Refugium: an area where conditions have enabled a species or a community of species to survive after extinction in surrounding areas. An area in which a population of organisms can survive through a period of unfavorable conditions; an area of relatively unaltered climate that is inhabited by plants and animals during a period of continental climatic change (as a glaciation) and remains as a center of relict forms from which a new dispersion and speciation may take place after climatic readjustment.
As a few of you know, we traveled again, far south–perhaps for the last time, as the passing of the patriarch and his interment there this month marks the likely end of a geographical chapter in our lives.
The Mississippi gulf coast was part of our growing up as young marrieds, then with small children who fished from the pier. Out the back door, we wandered hundreds of unmanaged acres along the bayou within easy sight of the runway at Keesler Air Force Base, and crossed the quiet road to hunt squirrels or “buttercups” or bog buttons or swamp rabbits, mucking up over our ankles in tea-colored water and black mud.
And so, in a similar way to seeing for the first time after long absence a good friend, things are the same, but different. Mostly different with this once-familiar quiet bay enclave, which has been encroached on all sides by “progress” of one kind or another.
There is very little left of the once-common estuarine mudflats along whose margins we gigged flounder by johnboat at night and threw the net for “sardines” or shrimp. The MacMansions have invaded on all sides, and a family holdout where we gathered recently is all that remains of the way things were, tucked back in what live oaks Katrina left there.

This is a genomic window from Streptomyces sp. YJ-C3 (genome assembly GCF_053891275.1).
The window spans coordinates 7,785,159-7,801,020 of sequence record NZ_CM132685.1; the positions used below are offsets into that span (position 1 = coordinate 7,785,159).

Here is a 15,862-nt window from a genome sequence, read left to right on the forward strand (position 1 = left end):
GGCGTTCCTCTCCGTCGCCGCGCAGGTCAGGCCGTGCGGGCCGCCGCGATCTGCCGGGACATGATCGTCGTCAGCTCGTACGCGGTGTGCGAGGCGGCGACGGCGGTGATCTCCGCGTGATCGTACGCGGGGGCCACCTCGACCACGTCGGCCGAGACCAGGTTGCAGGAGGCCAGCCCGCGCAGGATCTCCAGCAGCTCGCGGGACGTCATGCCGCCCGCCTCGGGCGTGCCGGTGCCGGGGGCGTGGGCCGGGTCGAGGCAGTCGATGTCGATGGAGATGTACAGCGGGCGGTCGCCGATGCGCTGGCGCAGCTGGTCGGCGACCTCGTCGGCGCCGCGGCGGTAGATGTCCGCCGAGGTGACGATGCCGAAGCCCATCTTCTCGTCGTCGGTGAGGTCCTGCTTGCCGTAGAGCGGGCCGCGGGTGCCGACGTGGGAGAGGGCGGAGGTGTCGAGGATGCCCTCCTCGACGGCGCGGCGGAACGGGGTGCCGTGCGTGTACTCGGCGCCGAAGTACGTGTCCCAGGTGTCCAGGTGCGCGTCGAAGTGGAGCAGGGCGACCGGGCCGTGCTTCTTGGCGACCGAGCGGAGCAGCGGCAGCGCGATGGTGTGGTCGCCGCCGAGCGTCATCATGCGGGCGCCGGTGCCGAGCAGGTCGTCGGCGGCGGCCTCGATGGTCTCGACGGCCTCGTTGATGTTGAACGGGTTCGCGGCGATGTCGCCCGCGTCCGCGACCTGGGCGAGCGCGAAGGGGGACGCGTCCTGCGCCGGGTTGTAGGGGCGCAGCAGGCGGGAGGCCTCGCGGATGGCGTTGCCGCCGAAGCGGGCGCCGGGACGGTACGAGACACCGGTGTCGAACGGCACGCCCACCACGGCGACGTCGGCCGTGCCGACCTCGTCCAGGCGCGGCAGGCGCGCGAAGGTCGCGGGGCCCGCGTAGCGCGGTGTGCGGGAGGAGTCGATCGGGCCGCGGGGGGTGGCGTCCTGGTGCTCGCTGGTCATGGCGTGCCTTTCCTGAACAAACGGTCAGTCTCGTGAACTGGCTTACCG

Behind our Marriott, a ten acre strip of more-or-less natural pine pocosin hosted hundreds of pitcher plants that were as welcome to see again as old classmates. I dropped to my knees to greet them. They will not last long, there in sight of Interstate 10. The bulldozers were already leveling the adjacent acreage for yet another toss-up motel or strip mall.
And so, from that remnant of old bay life, human and other, we returned at last to Floyd County, then down the slow road to Goose Creek–to our refugium: an enclave in the eddie of time where glacial change presses in from all sides.
We will remain in our refugium, our storm home, as long as we can before others will come to belong here–relict forms from which, perhaps a new dispersion might take place on the other side of a cultural readjustment not far ahead.